The misery mechanism was created through humans’ ability to learn. Since we have the intelligence to assess our surroundings and situations, we are often able to create solutions to any problems we encounter. The misery mechanism is our way of recognizing social detachment or rejection and prompts us to create a solution. At this point in the article, Mashman brings up his argument of child rearing. Because of the extensive effort involved in child rearing, social constructs became important to individuals who were attempting to raise children. One could go as far as to say that parents become dependant on the support and assistance that social groups provided.
The misery mechanism is activated when there is some type of detachment or rejection from a social group. Since we often see social rejection as a loss of reproductive potential, we have created this mechanism to encourage change. Because of this encouragement to change such negative situations, we ultimately increase our reproductive success once we regain social acceptance. Like all traits that increase reproductive success, this mechanism is passed to the future generations.
Although we often become miserable when negative social situations develop, we do not feel joy to the same degree when there is a positive experience. In other words, when we have a problem, we try to solve it. The misery mechanism brings this problem to our attention and forces us to think about it. However, when no problem exists, we have nothing to solve and therefore no need to bring the situation to our attention. The misery mechanism was very useful to our ancestors in this aspect. It forced people who were dealing with social problems to first think about the problem, devise a solution, and finally act on that solution. Through this process, our ancestors regained social acceptance and ensured reproductive success. Misery led to motivation, which in-turn led to action, which often led to success.
One exception that is worth noting is suicide. In most cases of social rejection or detachment, the misery mechanism provides the individual with a method to correct the problem and once again experience acceptance. At this point, the misery mechanism has done its job and shuts off. However, in some instances, the misery mechanism has difficulty shutting off or simply doesn’t, regardless of whether or not a solution has been reached. When this mechanism isn’t deactivated after successfully solving their social problem, individuals become more reckless and desperate in their attempts to regain acceptance (even though they may already have). After a certain point, an individual may realize they cannot survive alone and give in to the intense nonphysical suffering, taking their own life.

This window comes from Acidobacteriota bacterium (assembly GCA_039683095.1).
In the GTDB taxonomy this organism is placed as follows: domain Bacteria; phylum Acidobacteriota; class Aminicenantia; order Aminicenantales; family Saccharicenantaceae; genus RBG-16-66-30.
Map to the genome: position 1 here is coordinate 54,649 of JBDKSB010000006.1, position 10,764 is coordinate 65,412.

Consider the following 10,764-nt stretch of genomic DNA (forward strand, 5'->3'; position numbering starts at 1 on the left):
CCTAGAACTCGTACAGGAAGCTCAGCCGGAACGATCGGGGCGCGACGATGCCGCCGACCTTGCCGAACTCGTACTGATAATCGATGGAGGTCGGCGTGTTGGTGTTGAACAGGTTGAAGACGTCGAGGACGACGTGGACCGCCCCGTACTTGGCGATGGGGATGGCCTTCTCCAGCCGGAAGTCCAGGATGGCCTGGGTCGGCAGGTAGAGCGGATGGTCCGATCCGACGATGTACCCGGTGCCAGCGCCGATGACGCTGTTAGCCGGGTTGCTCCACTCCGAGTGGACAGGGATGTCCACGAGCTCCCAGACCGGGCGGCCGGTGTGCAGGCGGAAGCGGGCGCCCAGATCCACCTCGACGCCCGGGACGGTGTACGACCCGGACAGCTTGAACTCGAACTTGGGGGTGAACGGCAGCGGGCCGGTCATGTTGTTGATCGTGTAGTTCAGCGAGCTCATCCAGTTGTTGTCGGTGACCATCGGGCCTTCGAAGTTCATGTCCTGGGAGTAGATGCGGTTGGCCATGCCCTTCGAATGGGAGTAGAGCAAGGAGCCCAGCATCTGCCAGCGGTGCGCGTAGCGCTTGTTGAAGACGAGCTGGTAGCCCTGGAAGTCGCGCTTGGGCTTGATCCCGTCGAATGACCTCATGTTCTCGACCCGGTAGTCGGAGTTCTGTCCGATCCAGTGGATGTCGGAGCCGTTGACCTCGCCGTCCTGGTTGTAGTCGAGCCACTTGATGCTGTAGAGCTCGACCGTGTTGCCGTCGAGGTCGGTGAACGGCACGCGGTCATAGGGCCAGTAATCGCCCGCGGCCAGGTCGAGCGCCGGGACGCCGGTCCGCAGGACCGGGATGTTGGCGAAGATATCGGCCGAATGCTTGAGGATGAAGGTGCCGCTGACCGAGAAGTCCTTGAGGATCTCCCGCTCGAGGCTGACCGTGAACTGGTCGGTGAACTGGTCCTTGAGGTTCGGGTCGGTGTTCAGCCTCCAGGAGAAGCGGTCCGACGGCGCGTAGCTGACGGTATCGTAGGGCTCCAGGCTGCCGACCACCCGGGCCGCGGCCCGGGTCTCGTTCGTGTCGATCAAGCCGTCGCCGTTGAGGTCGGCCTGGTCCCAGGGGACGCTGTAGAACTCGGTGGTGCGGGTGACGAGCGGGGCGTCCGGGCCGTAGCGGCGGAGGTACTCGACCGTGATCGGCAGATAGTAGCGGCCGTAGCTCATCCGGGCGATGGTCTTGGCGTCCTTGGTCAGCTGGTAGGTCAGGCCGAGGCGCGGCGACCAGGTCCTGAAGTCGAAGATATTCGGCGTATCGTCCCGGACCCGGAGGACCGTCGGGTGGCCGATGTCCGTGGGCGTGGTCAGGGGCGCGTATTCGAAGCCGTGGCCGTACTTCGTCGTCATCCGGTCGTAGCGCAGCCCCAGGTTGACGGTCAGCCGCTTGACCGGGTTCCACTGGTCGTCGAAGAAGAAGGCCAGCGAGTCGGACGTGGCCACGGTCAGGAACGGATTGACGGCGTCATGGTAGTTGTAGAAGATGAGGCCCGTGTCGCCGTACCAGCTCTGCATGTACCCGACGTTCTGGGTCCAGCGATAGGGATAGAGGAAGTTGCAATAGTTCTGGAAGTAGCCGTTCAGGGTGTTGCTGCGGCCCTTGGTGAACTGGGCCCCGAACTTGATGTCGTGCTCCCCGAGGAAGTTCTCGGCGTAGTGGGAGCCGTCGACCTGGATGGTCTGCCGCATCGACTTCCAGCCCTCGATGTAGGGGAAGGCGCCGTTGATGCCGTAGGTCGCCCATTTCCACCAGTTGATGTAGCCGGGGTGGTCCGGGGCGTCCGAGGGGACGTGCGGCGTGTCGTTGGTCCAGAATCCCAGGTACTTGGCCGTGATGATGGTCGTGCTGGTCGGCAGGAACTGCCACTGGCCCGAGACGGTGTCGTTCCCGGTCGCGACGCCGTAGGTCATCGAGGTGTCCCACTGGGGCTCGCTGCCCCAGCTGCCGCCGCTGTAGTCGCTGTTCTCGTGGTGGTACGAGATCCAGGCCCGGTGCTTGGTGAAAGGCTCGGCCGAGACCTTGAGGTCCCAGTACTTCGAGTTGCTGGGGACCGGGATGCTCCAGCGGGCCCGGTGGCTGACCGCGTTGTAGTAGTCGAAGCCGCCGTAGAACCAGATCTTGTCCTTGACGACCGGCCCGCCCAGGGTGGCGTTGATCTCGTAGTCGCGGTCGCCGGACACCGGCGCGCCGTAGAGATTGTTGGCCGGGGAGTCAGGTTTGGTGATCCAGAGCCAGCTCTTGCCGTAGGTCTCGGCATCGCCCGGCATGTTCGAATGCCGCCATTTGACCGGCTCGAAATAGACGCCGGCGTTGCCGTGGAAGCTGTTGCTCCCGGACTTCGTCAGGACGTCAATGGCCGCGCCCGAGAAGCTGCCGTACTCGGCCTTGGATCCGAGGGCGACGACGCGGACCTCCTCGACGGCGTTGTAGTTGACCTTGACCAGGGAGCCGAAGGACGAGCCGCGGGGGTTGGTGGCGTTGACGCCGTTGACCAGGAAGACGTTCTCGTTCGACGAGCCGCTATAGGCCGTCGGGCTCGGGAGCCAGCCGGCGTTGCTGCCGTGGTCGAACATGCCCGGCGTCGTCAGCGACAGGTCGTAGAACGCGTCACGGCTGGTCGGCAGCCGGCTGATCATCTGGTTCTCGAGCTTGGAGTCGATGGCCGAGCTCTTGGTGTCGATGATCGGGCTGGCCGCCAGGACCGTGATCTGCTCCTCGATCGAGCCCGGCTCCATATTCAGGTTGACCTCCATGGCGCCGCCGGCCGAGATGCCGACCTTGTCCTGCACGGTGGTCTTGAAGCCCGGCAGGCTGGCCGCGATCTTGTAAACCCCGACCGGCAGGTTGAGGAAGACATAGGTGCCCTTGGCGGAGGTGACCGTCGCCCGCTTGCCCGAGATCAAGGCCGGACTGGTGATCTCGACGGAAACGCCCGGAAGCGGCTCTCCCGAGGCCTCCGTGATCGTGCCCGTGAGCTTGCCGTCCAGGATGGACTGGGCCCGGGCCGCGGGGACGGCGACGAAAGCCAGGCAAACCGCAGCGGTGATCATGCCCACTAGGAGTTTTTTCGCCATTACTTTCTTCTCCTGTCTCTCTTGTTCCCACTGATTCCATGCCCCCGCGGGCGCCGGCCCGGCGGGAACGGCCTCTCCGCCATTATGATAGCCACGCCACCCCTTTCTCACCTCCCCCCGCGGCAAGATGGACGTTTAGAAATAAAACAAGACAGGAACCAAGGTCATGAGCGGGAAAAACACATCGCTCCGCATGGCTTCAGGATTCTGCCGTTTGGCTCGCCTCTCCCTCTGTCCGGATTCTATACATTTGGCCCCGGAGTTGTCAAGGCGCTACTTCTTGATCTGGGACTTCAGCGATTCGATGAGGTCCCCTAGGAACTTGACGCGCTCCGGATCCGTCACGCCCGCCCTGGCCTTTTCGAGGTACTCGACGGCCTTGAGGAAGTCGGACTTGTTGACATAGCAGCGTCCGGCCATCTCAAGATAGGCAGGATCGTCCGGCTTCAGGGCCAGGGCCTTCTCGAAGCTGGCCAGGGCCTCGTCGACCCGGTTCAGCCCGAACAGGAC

It is important to consider the benefits that an individual would receive in a social group. Further, it is important to also consider the benefits an individual receives by providing for others in his social group. Some of the benefits that an individual can provide include sharing resources, protection, and child rearing assistance. Benefits in these instances do not increase reproductive success directly. Rather, they contribute to the distribution of an individual’s genes through individuals with the same, or similar, genetic make-ups. The best example is kin.
Since humans that we are related to have very similar genetic designs, it is in our best interest to increase their survival and reproductive success. Survival of our kin means survival of our genes. This idea is also known as “inclusive fitness.” The term inclusive fitness refers to our desire to increase the fitness of our relatives, even if it won’t directly increase our own reproductive potential. It is often difficult to determine just how similar two humans may be genetically, but generally those who look the same or act the same also have similar genetic designs. Understandably, these humans are part of the same social group. Their preservation and the preservation of their genes is therefore beneficial.
In this section of his article, Mashman makes the final connections between human variability, evolution, and the misery mechanism. He begins by pointing out that we have shifted from the small, social, family-oriented groups of our ancestors, to a more global-oriented group. We no longer just consider the individuals geographically close to us to be in our social structure. Further, the massive amount of human variation that has developed and which is seen globally, presents people who have extraordinary characteristics. Because there is such variability, there are seemingly many of these people who are more reproductively attractive than us, and we are continually comparing them to ourselves (the media is one of the major contributors to this trend, as they are often responsible for singling these people out and providing them with attention and recognition). When we are continually subject to such comparisons, it is easily understood that people will develop feelings of rejection or alienation from society. We begin to feel less valuable, or in some cases useless to society.